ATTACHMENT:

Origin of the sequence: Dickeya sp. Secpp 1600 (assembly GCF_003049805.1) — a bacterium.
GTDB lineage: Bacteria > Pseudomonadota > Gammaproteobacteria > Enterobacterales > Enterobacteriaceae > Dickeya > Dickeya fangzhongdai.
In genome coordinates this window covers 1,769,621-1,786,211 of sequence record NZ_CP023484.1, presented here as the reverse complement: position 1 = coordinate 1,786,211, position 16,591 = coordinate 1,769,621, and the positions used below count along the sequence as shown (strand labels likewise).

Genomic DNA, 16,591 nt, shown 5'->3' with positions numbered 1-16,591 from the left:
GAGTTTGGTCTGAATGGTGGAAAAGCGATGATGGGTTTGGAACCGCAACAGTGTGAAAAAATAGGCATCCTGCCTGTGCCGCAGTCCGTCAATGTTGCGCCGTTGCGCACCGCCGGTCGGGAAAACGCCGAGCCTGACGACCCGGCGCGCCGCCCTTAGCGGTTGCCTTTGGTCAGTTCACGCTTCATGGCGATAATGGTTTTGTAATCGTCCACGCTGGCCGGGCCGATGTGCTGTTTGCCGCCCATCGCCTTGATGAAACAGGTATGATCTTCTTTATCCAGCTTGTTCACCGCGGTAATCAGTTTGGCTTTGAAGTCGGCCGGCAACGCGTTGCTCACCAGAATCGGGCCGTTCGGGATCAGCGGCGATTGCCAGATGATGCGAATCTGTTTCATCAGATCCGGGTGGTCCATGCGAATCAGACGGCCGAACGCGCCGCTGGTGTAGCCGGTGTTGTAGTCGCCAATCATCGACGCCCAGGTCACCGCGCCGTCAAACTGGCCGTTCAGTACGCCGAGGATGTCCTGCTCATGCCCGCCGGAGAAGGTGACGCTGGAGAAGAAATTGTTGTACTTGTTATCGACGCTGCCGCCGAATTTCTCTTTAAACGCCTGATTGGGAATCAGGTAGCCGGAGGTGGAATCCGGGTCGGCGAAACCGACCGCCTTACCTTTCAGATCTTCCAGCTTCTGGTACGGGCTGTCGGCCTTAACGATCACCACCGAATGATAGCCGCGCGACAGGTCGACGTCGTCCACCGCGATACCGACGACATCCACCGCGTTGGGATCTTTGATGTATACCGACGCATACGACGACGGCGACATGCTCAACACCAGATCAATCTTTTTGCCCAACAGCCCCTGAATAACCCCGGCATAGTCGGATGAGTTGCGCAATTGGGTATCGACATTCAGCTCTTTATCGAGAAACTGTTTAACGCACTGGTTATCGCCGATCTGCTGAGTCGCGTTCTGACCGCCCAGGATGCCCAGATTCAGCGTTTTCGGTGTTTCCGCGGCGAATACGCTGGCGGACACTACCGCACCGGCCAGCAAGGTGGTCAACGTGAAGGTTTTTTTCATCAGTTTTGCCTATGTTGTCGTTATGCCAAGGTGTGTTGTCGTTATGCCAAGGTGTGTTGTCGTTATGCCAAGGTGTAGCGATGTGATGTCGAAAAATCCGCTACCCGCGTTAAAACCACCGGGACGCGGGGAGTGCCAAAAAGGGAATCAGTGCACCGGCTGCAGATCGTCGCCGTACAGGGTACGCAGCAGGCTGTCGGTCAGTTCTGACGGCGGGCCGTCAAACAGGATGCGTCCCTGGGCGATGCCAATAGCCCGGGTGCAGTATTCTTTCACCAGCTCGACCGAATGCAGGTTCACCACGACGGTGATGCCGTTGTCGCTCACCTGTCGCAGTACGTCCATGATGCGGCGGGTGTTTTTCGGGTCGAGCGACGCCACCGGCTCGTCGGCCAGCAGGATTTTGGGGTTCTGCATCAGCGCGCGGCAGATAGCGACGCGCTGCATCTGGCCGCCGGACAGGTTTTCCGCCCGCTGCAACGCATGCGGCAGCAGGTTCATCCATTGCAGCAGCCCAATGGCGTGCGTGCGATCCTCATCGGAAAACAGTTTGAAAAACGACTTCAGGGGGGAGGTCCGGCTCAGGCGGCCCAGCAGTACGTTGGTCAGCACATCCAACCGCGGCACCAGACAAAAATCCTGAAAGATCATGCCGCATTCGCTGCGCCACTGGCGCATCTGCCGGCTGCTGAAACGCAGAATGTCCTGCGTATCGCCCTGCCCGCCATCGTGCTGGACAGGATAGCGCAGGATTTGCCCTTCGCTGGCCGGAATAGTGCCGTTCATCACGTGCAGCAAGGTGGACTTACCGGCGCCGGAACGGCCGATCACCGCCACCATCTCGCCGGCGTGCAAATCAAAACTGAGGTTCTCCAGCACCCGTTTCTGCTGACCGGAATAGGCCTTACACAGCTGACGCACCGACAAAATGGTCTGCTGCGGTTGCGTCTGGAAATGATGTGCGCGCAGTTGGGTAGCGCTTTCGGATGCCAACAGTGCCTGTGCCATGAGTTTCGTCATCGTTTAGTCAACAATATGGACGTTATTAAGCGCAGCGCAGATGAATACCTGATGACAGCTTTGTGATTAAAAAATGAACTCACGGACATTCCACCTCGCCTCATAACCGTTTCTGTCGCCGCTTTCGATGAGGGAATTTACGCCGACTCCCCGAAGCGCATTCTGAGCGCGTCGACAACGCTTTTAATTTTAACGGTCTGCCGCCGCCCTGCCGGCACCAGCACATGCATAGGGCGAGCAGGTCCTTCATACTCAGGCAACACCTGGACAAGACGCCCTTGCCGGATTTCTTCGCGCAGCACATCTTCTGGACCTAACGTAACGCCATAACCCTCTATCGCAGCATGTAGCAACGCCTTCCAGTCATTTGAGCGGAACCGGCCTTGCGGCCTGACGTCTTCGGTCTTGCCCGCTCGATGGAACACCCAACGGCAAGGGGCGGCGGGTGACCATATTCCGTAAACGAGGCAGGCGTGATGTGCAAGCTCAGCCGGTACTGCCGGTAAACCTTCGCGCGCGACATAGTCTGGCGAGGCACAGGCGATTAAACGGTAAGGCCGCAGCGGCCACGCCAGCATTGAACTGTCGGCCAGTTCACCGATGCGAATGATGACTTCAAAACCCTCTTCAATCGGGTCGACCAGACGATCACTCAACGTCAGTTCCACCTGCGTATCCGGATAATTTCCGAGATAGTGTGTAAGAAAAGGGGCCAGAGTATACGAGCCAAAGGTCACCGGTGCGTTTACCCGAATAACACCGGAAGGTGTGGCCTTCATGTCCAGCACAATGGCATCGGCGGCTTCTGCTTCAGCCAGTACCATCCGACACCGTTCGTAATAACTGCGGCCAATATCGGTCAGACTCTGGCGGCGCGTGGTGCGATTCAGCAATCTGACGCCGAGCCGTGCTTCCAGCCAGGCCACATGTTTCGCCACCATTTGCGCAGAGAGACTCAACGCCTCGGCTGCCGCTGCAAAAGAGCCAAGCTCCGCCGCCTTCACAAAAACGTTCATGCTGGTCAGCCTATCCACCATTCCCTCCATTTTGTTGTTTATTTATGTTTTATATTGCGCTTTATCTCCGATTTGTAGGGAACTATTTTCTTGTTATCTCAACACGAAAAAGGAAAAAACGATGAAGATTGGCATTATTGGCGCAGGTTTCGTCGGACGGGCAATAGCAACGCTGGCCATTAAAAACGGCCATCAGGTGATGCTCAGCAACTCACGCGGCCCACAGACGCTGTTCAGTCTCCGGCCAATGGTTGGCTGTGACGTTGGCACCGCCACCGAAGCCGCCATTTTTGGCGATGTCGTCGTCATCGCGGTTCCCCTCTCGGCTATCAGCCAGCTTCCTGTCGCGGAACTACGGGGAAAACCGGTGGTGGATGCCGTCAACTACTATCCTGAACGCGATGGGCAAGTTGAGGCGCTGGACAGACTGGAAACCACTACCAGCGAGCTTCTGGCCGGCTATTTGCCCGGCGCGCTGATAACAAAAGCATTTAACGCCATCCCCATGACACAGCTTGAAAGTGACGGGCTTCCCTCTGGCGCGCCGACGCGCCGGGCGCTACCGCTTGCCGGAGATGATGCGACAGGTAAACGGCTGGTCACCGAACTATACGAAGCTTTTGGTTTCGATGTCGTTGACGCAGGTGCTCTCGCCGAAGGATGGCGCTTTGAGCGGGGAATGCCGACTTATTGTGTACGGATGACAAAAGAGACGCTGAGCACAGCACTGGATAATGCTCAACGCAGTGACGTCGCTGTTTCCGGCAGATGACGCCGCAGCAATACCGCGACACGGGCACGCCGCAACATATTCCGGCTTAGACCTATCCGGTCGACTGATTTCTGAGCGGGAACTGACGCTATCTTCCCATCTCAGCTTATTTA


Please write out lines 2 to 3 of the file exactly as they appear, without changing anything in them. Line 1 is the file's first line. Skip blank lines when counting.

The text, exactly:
GTDB lineage: Bacteria > Pseudomonadota > Gammaproteobacteria > Enterobacterales > Enterobacteriaceae > Dickeya > Dickeya fangzhongdai.
In genome coordinates this window covers 1,769,621-1,786,211 of sequence record NZ_CP023484.1, presented here as the reverse complement: position 1 = coordinate 1,786,211, position 16,591 = coordinate 1,769,621, and the positions used below count along the sequence as shown (strand labels likewise).